Who, exactly, will make sure that the US Congress will not inflate? Who will enforce the rule that the money supply — undefined — will raise prices back to zero-price increases?
He never mentions this. Fed reformers never do. "Trust Congress," they imply. Old-time-religion Greenbackers actually do say this. The PhD-holding reformers never do.
Then he invokes John Maynard Keynes:
Alternatively, if we instituted John M. Keynes' international clearing union, the external value of the dollar, along with that of all other currencies, could be set relative to the bancor, a common denominator accounting unit used by the payments union. The bancor would serve as an international reserve currency for settling trade imbalances a kind of gold substitute.
So, he went from the gold standard (bad) to a committee appointed by Congress (good). Now he moves to a New World Order committee that is totally separated from Congress (best). He is not a 100 percent pure Greenbacker after all. He is a Keynesian-Chicagoan-internationalist, zero-growth, ecological Greenbacker. He is unique. Fortunately.
Then he comes clean. He admits where this idea came from.
In the 1920s the leading academic economists, Frank Knight of Chicago and Irving Fisher of Yale, along with others including underground economist and Nobel Laureate in Chemistry, Frederick Soddy, strongly advocated a policy of 100% reserves for commercial banks.
There it is: an appeal to Frederick Soddy, one of the patron saints of Greenbackism and its cousin, technocracy. Soddy was a monetary crank. He is still cited by Greenbackers. I have never before seen a PhD-holding economist have the courage or the honesty to cite him.
Also, there is Irving Fisher, who invented the index number — the tool that Daly's committee would use to plan the economy through planning the monetary system. He is the man Milton Friedman called America's greatest economist. He was challenged by Ludwig von Mises in Mises's Theory of Money and Credit (1912). He believed in the same fiat-money system that Daly proposes. He lost his fortune and his sister-in-law's fortune in the Great Depression. He was the author of this insight, published on October 17, 1929:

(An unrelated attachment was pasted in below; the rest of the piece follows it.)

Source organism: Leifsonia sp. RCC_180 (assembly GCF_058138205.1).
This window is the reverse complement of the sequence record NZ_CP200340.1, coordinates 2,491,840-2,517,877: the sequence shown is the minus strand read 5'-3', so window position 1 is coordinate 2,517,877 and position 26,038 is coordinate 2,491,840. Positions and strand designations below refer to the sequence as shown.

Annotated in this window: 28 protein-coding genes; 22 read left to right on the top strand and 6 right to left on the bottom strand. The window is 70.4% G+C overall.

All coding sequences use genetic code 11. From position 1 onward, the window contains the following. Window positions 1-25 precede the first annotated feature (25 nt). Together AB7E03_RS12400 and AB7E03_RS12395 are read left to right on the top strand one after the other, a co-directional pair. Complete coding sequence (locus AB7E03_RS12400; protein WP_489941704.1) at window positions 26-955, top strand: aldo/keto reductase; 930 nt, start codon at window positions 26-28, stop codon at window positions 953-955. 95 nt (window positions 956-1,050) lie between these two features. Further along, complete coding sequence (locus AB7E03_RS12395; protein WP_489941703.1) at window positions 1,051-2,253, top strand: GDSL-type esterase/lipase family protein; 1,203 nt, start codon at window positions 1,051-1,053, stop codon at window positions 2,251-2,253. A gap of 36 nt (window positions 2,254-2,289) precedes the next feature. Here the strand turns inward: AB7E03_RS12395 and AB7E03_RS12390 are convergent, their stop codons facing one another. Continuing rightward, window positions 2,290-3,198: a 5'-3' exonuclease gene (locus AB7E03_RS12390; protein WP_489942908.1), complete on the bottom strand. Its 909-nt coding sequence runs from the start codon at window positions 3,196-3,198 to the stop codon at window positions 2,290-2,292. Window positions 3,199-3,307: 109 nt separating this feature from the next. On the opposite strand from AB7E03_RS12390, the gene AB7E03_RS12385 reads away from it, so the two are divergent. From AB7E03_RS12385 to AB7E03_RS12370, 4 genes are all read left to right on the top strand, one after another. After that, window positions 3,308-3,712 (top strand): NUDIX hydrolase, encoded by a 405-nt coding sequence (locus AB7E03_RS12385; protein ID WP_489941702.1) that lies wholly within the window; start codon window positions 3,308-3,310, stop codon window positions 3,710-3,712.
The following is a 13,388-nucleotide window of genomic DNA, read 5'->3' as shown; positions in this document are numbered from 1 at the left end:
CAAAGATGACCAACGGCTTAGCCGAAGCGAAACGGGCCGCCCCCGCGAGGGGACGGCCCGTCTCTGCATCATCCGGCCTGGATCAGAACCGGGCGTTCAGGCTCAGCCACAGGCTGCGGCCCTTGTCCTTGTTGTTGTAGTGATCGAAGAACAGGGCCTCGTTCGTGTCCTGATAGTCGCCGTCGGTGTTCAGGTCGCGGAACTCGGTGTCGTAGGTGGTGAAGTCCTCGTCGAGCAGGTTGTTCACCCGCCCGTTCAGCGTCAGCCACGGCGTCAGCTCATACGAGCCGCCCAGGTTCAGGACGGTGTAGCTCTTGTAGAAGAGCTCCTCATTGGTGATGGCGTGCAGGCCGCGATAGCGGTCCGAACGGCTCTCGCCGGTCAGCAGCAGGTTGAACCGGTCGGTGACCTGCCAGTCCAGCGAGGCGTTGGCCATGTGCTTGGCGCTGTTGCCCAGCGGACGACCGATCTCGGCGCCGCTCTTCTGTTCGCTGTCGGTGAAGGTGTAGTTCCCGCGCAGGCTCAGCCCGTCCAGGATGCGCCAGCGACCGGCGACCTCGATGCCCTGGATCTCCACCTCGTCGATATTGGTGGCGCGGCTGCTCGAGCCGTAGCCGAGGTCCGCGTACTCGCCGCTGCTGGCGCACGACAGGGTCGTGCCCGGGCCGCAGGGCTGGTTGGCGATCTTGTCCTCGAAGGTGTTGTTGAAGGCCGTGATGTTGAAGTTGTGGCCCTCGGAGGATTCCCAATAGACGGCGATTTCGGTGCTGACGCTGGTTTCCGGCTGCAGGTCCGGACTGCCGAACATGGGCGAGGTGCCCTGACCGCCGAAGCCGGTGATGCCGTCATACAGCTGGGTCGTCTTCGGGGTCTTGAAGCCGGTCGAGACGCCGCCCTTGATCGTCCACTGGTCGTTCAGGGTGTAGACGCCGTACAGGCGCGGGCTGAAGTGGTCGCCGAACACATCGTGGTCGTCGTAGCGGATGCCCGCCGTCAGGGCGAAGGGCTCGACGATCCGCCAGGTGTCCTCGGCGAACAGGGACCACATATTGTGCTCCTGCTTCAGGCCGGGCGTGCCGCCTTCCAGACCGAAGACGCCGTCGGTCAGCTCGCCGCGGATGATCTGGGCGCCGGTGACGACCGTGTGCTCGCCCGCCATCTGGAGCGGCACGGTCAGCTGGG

Stock prices have reached what looks like a permanently high plateau. I do not feel there will be soon if ever a 50 or 60 point break from present levels, such as [bears] have predicted. I expect to see the stock market a good deal higher within a few months.
A week later, the crash began.
If he was the greatest economist in American history, why was he also the most bonehead forecaster in American financial history? I offer this suggestion: his statistical methodology misled him.
To dismiss such sound policies as extreme in the face of the repeatedly demonstrated failure and fraud of our current financial system is quite absurd. The idea is not to nationalize banks, but to nationalize money, which is a natural public utility in the first place. The fact that this idea is hardly discussed today, in spite of its distinguished intellectual ancestry and common sense, is testimony to the power of vested interests over good ideas. It is also testimony to the veto power that our growth fetish exercises over the thinking of economists today.
I dismiss all of this as fiat-money crackpottery. It is central planning by monetary committee. Some version of this doctrine is held by virtually all mainstream economists. Professor Daly is simply the most open about the doctrine of money by bureaucratic government committee.
The economics guild today is burdened by a century of erroneous monetary theory. Central planning is the universal doctrine still: central planning of money. The quest for power through politics has been the dream of all would-be philosopher kings from the days of Plato. It is the dream that politicians will listen to experts at all times, especially times of crisis.
This dream is inherently crackpot. Why would anyone with any understanding of politics take it seriously? But economists do take it seriously — all except the Austrians.